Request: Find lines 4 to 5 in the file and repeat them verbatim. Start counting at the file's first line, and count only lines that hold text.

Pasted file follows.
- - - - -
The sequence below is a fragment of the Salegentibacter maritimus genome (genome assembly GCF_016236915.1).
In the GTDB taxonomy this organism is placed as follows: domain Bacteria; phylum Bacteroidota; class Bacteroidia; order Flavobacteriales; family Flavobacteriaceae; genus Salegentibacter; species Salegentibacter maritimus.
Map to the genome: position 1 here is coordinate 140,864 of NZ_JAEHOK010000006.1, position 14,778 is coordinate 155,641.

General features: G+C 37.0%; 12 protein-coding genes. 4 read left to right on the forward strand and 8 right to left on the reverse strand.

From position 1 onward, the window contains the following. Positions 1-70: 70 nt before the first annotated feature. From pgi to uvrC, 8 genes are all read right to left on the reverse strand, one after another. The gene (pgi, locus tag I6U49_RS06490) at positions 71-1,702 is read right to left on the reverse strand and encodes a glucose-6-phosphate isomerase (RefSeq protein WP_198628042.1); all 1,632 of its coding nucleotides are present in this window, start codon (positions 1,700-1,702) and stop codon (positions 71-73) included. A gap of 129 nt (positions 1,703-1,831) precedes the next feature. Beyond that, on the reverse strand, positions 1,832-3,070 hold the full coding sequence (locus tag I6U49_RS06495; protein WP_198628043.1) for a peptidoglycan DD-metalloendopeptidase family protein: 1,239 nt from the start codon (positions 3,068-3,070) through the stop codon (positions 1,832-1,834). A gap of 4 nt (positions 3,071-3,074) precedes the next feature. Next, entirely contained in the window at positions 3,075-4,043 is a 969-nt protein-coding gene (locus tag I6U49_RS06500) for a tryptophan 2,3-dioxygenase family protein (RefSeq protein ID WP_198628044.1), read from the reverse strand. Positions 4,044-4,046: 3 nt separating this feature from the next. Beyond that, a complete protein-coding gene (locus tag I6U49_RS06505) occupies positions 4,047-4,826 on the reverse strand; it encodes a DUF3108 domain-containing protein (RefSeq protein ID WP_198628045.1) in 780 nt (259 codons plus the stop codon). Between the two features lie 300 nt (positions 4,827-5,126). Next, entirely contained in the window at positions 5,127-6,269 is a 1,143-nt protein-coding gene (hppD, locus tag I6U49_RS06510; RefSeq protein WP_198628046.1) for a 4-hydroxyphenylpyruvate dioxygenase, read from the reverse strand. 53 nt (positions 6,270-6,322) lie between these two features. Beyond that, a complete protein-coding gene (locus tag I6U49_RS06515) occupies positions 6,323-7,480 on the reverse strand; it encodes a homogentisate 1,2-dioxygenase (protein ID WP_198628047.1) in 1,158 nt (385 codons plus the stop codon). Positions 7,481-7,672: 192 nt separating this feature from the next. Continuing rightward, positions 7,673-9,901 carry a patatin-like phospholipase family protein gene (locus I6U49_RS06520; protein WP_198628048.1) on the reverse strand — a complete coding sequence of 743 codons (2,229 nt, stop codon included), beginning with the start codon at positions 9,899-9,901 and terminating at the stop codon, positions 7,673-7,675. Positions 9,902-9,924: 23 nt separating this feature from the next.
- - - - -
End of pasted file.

General features: G+C 37.0%; 12 protein-coding genes. 4 read left to right on the forward strand and 8 right to left on the reverse strand.

From position 1 onward, the window contains the following. Positions 1-70: 70 nt before the first annotated feature. From pgi to uvrC, 8 genes are all read right to left on the reverse strand, one after another. The gene (pgi, locus tag I6U49_RS06490) at positions 71-1,702 is read right to left on the reverse strand and encodes a glucose-6-phosphate isomerase (RefSeq protein WP_198628042.1); all 1,632 of its coding nucleotides are present in this window, start codon (positions 1,700-1,702) and stop codon (positions 71-73) included. A gap of 129 nt (positions 1,703-1,831) precedes the next feature. Beyond that, on the reverse strand, positions 1,832-3,070 hold the full coding sequence (locus tag I6U49_RS06495; protein WP_198628043.1) for a peptidoglycan DD-metalloendopeptidase family protein: 1,239 nt from the start codon (positions 3,068-3,070) through the stop codon (positions 1,832-1,834). A gap of 4 nt (positions 3,071-3,074) precedes the next feature. Next, entirely contained in the window at positions 3,075-4,043 is a 969-nt protein-coding gene (locus tag I6U49_RS06500) for a tryptophan 2,3-dioxygenase family protein (RefSeq protein ID WP_198628044.1), read from the reverse strand. Positions 4,044-4,046: 3 nt separating this feature from the next. Beyond that, a complete protein-coding gene (locus tag I6U49_RS06505) occupies positions 4,047-4,826 on the reverse strand; it encodes a DUF3108 domain-containing protein (RefSeq protein ID WP_198628045.1) in 780 nt (259 codons plus the stop codon). Between the two features lie 300 nt (positions 4,827-5,126). Next, entirely contained in the window at positions 5,127-6,269 is a 1,143-nt protein-coding gene (hppD, locus tag I6U49_RS06510; RefSeq protein WP_198628046.1) for a 4-hydroxyphenylpyruvate dioxygenase, read from the reverse strand. 53 nt (positions 6,270-6,322) lie between these two features. Beyond that, a complete protein-coding gene (locus tag I6U49_RS06515) occupies positions 6,323-7,480 on the reverse strand; it encodes a homogentisate 1,2-dioxygenase (protein ID WP_198628047.1) in 1,158 nt (385 codons plus the stop codon). Positions 7,481-7,672: 192 nt separating this feature from the next. Continuing rightward, positions 7,673-9,901 carry a patatin-like phospholipase family protein gene (locus I6U49_RS06520; protein WP_198628048.1) on the reverse strand — a complete coding sequence of 743 codons (2,229 nt, stop codon included), beginning with the start codon at positions 9,899-9,901 and terminating at the stop codon, positions 7,673-7,675. Positions 9,902-9,924: 23 nt separating this feature from the next.